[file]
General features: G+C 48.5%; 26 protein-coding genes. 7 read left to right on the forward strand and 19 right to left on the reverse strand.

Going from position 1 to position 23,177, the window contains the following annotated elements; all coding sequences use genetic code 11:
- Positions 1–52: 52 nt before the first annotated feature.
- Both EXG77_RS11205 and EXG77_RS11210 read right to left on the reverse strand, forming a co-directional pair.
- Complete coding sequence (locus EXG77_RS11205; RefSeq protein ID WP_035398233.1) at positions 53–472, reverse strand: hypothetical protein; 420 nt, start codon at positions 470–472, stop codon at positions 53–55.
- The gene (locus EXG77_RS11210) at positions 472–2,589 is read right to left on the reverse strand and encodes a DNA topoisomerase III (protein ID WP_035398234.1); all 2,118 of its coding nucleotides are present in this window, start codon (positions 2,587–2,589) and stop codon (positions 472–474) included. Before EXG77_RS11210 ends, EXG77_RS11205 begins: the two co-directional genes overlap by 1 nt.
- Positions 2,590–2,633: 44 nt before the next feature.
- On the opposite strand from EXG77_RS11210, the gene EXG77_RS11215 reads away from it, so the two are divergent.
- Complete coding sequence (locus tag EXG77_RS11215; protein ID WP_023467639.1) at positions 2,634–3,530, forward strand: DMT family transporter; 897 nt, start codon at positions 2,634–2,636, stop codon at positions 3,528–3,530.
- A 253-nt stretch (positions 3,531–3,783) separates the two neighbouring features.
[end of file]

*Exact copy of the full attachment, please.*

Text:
General features: G+C 48.5%; 26 protein-coding genes. 7 read left to right on the forward strand and 19 right to left on the reverse strand.

Going from position 1 to position 23,177, the window contains the following annotated elements; all coding sequences use genetic code 11:
- Positions 1–52: 52 nt before the first annotated feature.
- Both EXG77_RS11205 and EXG77_RS11210 read right to left on the reverse strand, forming a co-directional pair.
- Complete coding sequence (locus EXG77_RS11205; RefSeq protein ID WP_035398233.1) at positions 53–472, reverse strand: hypothetical protein; 420 nt, start codon at positions 470–472, stop codon at positions 53–55.
- The gene (locus EXG77_RS11210) at positions 472–2,589 is read right to left on the reverse strand and encodes a DNA topoisomerase III (protein ID WP_035398234.1); all 2,118 of its coding nucleotides are present in this window, start codon (positions 2,587–2,589) and stop codon (positions 472–474) included. Before EXG77_RS11210 ends, EXG77_RS11205 begins: the two co-directional genes overlap by 1 nt.
- Positions 2,590–2,633: 44 nt before the next feature.
- On the opposite strand from EXG77_RS11210, the gene EXG77_RS11215 reads away from it, so the two are divergent.
- Complete coding sequence (locus tag EXG77_RS11215; protein ID WP_023467639.1) at positions 2,634–3,530, forward strand: DMT family transporter; 897 nt, start codon at positions 2,634–2,636, stop codon at positions 3,528–3,530.
- A 253-nt stretch (positions 3,531–3,783) separates the two neighbouring features.